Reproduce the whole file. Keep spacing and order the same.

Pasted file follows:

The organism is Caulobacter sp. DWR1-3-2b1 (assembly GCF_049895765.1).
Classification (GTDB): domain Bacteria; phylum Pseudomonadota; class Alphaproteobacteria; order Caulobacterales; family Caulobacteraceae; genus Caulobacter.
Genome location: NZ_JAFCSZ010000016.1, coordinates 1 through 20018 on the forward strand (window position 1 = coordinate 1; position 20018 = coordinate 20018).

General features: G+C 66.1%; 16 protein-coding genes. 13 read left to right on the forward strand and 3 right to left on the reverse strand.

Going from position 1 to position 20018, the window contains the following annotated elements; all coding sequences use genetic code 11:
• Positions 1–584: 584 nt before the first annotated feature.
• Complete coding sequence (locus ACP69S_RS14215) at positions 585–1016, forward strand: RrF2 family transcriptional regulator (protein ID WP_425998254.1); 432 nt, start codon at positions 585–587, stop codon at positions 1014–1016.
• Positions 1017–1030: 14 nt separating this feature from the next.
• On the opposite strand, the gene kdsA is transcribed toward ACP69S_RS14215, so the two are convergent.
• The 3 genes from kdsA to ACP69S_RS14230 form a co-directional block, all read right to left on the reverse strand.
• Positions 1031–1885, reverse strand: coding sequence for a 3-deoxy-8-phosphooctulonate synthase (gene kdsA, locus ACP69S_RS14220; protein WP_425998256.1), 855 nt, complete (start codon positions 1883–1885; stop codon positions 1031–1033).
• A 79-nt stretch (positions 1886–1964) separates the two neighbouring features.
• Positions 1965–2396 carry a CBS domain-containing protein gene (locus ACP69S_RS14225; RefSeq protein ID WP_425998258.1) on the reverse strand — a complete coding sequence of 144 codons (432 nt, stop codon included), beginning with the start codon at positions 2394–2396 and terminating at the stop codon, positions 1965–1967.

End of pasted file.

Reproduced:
The organism is Caulobacter sp. DWR1-3-2b1 (assembly GCF_049895765.1).
Classification (GTDB): domain Bacteria; phylum Pseudomonadota; class Alphaproteobacteria; order Caulobacterales; family Caulobacteraceae; genus Caulobacter.
Genome location: NZ_JAFCSZ010000016.1, coordinates 1 through 20018 on the forward strand (window position 1 = coordinate 1; position 20018 = coordinate 20018).

General features: G+C 66.1%; 16 protein-coding genes. 13 read left to right on the forward strand and 3 right to left on the reverse strand.

Going from position 1 to position 20018, the window contains the following annotated elements; all coding sequences use genetic code 11:
• Positions 1–584: 584 nt before the first annotated feature.
• Complete coding sequence (locus ACP69S_RS14215) at positions 585–1016, forward strand: RrF2 family transcriptional regulator (protein ID WP_425998254.1); 432 nt, start codon at positions 585–587, stop codon at positions 1014–1016.
• Positions 1017–1030: 14 nt separating this feature from the next.
• On the opposite strand, the gene kdsA is transcribed toward ACP69S_RS14215, so the two are convergent.
• The 3 genes from kdsA to ACP69S_RS14230 form a co-directional block, all read right to left on the reverse strand.
• Positions 1031–1885, reverse strand: coding sequence for a 3-deoxy-8-phosphooctulonate synthase (gene kdsA, locus ACP69S_RS14220; protein WP_425998256.1), 855 nt, complete (start codon positions 1883–1885; stop codon positions 1031–1033).
• A 79-nt stretch (positions 1886–1964) separates the two neighbouring features.
• Positions 1965–2396 carry a CBS domain-containing protein gene (locus ACP69S_RS14225; RefSeq protein ID WP_425998258.1) on the reverse strand — a complete coding sequence of 144 codons (432 nt, stop codon included), beginning with the start codon at positions 2394–2396 and terminating at the stop codon, positions 1965–1967.